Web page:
Identity Theft

thiefMS is a dirty, rotten scoundrel.

A thief.

As soon as you surrender your details – your symptoms, your weird feelings, your wonky emotions – MS snatches it all and steals your identity in return. You are now a victim of MS Identity Fraud.

The person you thought you were – independent, strong, single-minded – gone – and it’s up to you to work out how to put the falling pieces of your life back together, just when you’re at your most vulnerable.

If allowed free reign, MS will take your future; you know, the one you had all mapped out. It might take your partner, your job, your security, and of course, your health. Sadly, I speak from experience.

I’d like to think I’m trucking along just fine after those awful Two Years of MS Oblivion, but sometimes, just sometimes, MS still has the ability to knock me sideways. Like yesterday.

I was on the sofa, natch, when all of a sudden my arms and hands started trembling. I wasn’t too worried to start with as I get numb hands on a regular basis and thought MS was just shaking things up a little, quite literally. Then I stood up.

My whole body was trembling and I couldn’t stop it. My head was jerking, I could feel my chest moving and my legs soon followed suit. Tremors, all over the place.

I pushed down the panic and started to make dinner. I stabbed myself in the hand trying to dissect some lettuce then dropped a plate on the floor. I sat down on the sofa again, panicking a lot more now.

I did the first thing I could think of, call my mum.

‘Muuuuuuum, something really scary is going on and it’s got nothing to do with The Teenager.’

‘Oh dear, has that cat of yours brought in another dead bird? You ok?’

I explained the whole story, this new symptom. She told me my dad sometimes had symptoms like that and I was to try my best to stay calm. Deep breaths. Did I want her to come down?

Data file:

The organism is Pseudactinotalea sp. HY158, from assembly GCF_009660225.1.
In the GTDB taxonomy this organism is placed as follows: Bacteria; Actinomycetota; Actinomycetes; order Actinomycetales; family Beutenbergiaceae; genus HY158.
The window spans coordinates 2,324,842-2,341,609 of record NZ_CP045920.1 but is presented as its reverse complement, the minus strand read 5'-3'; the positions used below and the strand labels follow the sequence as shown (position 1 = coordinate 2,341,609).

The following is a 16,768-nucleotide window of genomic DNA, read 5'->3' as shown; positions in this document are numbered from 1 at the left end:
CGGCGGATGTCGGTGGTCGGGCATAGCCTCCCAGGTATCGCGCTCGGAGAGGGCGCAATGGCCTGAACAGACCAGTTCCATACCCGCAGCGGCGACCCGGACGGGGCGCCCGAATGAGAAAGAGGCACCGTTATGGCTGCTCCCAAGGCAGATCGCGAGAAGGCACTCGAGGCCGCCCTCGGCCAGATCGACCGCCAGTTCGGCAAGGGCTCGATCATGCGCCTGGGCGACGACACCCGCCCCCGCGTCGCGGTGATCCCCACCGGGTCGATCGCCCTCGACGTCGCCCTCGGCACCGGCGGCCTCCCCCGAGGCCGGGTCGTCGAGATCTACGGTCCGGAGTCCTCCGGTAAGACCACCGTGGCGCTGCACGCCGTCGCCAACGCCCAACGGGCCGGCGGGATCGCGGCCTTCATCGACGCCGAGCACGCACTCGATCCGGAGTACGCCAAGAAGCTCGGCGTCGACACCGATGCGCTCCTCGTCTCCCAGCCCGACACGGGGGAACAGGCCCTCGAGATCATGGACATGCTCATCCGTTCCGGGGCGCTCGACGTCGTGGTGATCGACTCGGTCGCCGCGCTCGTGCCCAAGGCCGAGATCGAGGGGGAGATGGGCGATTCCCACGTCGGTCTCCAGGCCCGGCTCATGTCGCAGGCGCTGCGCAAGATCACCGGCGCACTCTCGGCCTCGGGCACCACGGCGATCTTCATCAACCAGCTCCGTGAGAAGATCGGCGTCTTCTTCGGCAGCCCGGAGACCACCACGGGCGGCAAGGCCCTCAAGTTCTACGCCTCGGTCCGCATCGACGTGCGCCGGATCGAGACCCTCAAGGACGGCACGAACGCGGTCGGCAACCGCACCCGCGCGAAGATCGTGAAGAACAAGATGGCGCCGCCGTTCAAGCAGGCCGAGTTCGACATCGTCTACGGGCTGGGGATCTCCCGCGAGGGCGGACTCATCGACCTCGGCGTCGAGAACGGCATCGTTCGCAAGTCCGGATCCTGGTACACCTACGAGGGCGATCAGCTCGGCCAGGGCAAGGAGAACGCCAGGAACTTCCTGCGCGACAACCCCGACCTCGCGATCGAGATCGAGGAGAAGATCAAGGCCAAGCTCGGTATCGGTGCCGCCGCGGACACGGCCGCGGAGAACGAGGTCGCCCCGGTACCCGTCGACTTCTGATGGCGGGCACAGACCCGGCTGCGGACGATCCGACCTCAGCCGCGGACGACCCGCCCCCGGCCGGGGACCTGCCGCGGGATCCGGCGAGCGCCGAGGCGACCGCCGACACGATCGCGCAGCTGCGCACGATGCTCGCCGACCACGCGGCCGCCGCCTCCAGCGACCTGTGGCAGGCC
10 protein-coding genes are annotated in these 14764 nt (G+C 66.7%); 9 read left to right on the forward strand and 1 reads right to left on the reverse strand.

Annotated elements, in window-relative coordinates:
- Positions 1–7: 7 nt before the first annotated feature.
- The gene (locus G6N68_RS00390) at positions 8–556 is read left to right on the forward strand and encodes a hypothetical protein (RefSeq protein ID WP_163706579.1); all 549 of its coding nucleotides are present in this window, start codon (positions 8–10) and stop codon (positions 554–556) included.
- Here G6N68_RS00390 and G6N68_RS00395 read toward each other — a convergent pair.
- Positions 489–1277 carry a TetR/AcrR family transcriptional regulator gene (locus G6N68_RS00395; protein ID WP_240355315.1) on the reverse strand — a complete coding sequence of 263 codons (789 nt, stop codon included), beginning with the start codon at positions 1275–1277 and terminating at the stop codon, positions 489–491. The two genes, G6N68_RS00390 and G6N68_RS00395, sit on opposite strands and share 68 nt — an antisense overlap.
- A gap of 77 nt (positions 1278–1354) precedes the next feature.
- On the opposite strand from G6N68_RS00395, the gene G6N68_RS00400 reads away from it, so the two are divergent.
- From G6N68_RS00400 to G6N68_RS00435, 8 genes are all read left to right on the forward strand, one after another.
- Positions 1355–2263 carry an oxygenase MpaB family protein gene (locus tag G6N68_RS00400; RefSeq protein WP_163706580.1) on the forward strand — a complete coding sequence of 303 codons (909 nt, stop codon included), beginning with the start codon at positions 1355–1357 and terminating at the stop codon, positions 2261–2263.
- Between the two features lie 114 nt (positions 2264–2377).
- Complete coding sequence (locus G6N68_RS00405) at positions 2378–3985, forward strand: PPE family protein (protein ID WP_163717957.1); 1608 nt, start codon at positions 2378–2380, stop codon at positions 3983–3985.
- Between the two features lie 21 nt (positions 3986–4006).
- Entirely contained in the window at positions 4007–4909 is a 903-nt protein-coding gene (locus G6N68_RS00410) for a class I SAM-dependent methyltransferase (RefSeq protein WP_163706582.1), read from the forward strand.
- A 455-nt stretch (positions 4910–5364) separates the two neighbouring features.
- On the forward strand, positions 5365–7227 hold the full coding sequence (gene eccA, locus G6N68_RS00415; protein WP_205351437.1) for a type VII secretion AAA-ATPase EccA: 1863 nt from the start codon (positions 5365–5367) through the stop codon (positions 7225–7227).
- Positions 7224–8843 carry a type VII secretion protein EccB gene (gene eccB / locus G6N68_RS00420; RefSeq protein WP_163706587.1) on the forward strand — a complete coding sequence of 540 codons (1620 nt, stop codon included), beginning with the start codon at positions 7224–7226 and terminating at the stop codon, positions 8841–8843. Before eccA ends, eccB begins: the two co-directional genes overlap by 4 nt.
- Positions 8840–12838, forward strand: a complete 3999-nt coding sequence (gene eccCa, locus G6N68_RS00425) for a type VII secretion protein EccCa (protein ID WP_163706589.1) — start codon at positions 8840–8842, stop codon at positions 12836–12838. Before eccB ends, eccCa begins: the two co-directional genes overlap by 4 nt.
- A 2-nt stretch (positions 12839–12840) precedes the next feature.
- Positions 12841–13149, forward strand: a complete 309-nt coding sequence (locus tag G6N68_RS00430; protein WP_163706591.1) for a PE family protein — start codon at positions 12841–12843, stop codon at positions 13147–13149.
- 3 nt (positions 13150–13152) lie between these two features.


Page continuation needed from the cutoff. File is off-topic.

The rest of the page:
I just wanted to crawl in to bed and block out the world, but it was only 5pm.

‘Muuuuuum, I keep stabbing myself with the kitchen knife.’

‘Ah. Probably a good idea to put that down for now. How about some cheese on toast?’

We talked a bit more and I felt better, but in the back of my mind I was thinking, pah, for all my positive thinking and getting on with life, MS still holds all the cards.

Around half an hour later, as quickly as they had arrived, the tremors stopped. My panic hasn’t.

What if it happens again?

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12 thoughts on “Identity Theft

  1. Christine Mountford says:

    Oh God!, How scary for, so glad the tremors stopped. You amaze me all the time with your stoicism in the face of the rottenness MS chucks at you. Your Mum sounds like a very calm voice of sense, you’re lucky to have her.
    I look forward to reading your posts and every time think I should cope better, after all, if you can do it then so can I. But if anything, I give in too easily and retreat to my bed, leaving my family to get on with it! After all, I can always tidy the house, once they’ve gone out the next day. Can’t I?
    Sending you hugs, lots of positive, mendy sort of vibes. Hope your life settles back down and becomes less dramatic soon. xxxx

    • stumbling in flats says:

      Such a lovely response, thank you so much!